• The housing market – Today’s housing market is a seller’s market with limited inventory. What does this mean for downsizers? Once you’ve sold your house, finding a new home that fits within your budget and checks off each of your boxes may be difficult. Additionally, long-term homeowners may have to pay a significant capital gains tax, depending on the value of their home.3
  • Moving costs – Moving into a smaller space can cost you. A local move can start at $800, while a long-distance relocation can cost up to $1,000 a room.3 Moving expenses may also include movers’ fees, closing costs, HOA fees, and storage rentals. Depending on the state of your home, you may also need to budget for renovations to increase your home’s value, whether you’re updating the kitchen or adding a wrap-around porch to improve curb appeal. 

How to Decide If Downsizing Is Right For You

Homeowners downsize their living space for many reasons. Downsizing for retirement is common as longtime homeowners who are reaching retirement age often move to smaller, more accessible homes. This helps reduce daily upkeep tasks and avoid expensive bills. 

But younger homeowners downsize too, often for the same reasons. Downsizing can reduce monthly expenses and home maintenance costs, but it also provides an opportunity for younger homeowners to begin saving to start a family, finance a college fund, or initiate household renovations. 

In a nutshell, if you’re looking to decrease housing expenses and allocate more of your income to other priorities, downsizing to a smaller house may be something you and your family want to consider.

What Is the Best Age to Downsize Your Home?

There’s no right age or time to downsize your home. That said, downsizing is particularly popular among homeowners aged 74 to 94—they make up 24% of buyers looking for smaller homes.4

Retirees, divorcees, and empty-nesters in their 40s, 50s, and 60s are also looking to relocate: 12% of homeowners aged 45 to 64 are downsizing.5

Streamline the Downsizing Process With a Sale-Leaseback

Before listing your home, consider the pros and cons of downsizing. Downsizing your home can play a critical role in reducing your housing costs and maintenance needs. However, it can be difficult to leave a family home, and today’s housing market may make it difficult for downsizers to find their next dream home.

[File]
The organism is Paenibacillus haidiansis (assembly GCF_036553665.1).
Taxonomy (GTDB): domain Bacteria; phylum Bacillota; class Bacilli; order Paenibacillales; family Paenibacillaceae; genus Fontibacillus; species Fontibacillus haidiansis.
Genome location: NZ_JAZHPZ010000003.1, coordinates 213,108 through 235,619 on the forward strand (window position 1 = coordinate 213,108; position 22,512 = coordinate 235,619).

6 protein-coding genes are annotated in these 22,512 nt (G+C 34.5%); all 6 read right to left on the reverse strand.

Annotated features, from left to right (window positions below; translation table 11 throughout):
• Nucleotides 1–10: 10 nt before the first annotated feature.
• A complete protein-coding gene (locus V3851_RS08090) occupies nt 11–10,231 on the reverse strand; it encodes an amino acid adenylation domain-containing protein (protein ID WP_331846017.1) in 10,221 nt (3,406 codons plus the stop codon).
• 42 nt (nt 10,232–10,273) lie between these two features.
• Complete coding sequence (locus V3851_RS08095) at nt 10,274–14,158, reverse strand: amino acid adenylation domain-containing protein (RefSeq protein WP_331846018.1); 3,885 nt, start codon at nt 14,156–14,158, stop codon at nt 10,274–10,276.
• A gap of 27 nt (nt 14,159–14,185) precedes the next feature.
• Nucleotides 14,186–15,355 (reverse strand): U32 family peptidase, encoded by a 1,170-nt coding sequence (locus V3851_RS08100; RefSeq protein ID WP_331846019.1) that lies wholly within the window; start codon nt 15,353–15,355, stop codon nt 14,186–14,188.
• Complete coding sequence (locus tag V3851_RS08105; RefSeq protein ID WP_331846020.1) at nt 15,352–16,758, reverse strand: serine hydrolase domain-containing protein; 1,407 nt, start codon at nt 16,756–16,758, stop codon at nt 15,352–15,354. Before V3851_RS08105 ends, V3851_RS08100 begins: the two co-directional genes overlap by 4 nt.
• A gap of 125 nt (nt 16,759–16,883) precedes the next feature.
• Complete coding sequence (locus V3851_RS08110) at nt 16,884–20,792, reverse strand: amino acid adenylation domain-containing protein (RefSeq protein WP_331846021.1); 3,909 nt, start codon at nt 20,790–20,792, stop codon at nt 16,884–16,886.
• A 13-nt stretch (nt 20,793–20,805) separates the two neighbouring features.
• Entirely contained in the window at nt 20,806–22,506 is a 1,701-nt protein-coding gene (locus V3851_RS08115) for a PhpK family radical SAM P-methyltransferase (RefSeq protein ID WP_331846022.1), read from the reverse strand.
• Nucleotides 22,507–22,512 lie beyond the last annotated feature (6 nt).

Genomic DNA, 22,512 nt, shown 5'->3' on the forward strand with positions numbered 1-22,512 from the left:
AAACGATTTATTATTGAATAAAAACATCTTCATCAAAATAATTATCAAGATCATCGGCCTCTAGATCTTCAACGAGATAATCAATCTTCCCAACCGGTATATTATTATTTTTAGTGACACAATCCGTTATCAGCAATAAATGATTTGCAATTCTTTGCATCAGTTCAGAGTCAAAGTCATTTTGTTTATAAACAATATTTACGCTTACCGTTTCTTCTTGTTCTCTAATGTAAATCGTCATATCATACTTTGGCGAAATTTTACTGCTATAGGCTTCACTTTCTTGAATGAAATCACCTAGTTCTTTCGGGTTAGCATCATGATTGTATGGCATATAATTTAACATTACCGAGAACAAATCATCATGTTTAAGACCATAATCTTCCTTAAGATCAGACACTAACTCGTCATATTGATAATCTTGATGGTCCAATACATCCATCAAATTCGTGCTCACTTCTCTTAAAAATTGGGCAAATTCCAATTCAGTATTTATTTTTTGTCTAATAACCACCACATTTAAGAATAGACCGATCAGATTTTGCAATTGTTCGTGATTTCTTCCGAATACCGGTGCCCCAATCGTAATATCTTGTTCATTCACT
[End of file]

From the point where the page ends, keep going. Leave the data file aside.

Fortunately, homebuyers can bypass the roadblocks with a residential sale-leaseback solution. Convert your home-equity to cash, but stay in your home as a renter. If you’re looking to downsize, you can also use a sale-leaseback program to get the cash you need for your house hunt while remaining in your current home so you can avoid moving, storage, and temporary housing costs.

Key Takeaways

If you’re contemplating when to downsize your home, it is important to consider the pros and cons. While moving into a smaller home can reduce housing expenses, reduce maintenance and repairs, and create an opportunity to declutter, it can be difficult to move into a new home, particularly when faced with moving costs, limited privacy, and a fluctuating housing market. 


  1. U.S. News. The Do’s and Don’ts of Downsizing Your Home.
  2. Experian. Financial Pros and Cons of Downsizing Your Home. 
  3. U.S. News. Why Downsizing Could Actually Upsize Your Bills.
  4. National Association of Realtors. Silent Generation: Retiring and Downsizing. 
  5. Press Connects. Ready to downsize? These are the biggest things to keep in mind. 
Sell & Stay
Written by Meela Imperato
Senior Director of Brand and Content, Real Estate & Finance Journalist

This article is published for educational and informational purposes only. This article is not offered as advice and should not be relied on as such. This content is based on research and/or other relevant articles and contains trusted sources, but does not express the concerns of EasyKnock. Our goal at EasyKnock is to provide readers with up-to-date and objective resources on real estate and mortgage-related topics. Our content is written by experienced contributors in the finance and real-estate space and all articles undergo an in-depth review process. EasyKnock is not a debt collector, a collection agency, nor a credit counseling service company.